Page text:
In direct contrast to standardization and other similar tests that measure intelligence traits, the indicator is concerned with categorizing the preferred types of respondents. The Myers-Briggs Theory argues that personality traits and types are innate. Yet, traits can be enhanced (in the same way as skills), and personality types naturally evolve as time passes, assuming that the individual is operating within a positive environment [42Ashton MC, Lee K. The prediction of honesty-humility-related criteria by the hexaco and five-factor models of personality. J Res Pers 2008; 42: 1216-28. [http://dx.doi.org/10.1016/j.jrp.2008.03.006] , 43Cohen Y, Ornoy H, Keren B. MBTI personality types of project managers and their success: A field survey. Proj Manage J 2013; 44(3): 78-87. [http://dx.doi.org/10.1002/pmj.21338] ]. The indicator tries to determine the way in which this evolution and development take place in individuals. Full personality descriptions are based on this information, evaluated in collaboration with interviews with others who appear to have similar preferences [44Hofstede G. Who is the fairest of them all? galitAilon’s mirror. Acad Manage Rev 2009; 34(3): 570-1. [http://dx.doi.org/10.5465/amr.2009.40633746] , 45http://get2test.net/enterprise/index.htm]. Thus, the indicator can be understood as an arrow that points towards the appropriate description [46Blinkhorn S, Johnson C, Wood R. Spuriouser and spuriouser:The use of ipsative personality tests. J Occup Psychol 1988; 61: 153-62. [http://dx.doi.org/10.1111/j.2044-8325.1988.tb00279.x] , 47Gosling SD, Rentfrow PJ, Swann WB. A very brief measure of the Big-Five personality domains. J Res Pers 2003; 37(6): 504-28. [http://dx.doi.org/10.1016/S0092-6566(03)00046-1] ]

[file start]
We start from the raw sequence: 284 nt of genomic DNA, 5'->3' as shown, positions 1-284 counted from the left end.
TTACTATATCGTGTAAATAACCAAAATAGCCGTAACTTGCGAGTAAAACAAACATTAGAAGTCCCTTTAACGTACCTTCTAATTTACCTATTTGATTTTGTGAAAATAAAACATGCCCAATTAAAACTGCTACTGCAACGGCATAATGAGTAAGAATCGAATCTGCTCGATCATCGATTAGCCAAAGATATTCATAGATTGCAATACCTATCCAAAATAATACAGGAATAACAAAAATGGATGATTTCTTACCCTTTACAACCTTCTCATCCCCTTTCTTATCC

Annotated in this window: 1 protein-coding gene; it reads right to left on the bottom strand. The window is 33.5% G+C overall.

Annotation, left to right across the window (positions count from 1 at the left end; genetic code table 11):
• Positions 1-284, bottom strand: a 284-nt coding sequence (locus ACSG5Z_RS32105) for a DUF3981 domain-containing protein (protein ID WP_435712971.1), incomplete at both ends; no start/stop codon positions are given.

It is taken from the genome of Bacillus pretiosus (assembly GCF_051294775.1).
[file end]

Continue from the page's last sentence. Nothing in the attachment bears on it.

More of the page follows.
In this paper, we will review the development of personality testing by exploring some of the pioneers in the field as well as how different questionnaires were established. We will then discuss the uses of some of the more popular questionnaires, which will lead to a discussion on which one was chosen for the research part of this project. Then, the questionnaire chosen will be used to assess the personality types of the volunteered subjects, which will ultimately be tested within each ethnicity for correlations.
2.2. Belbin’s Team Role Test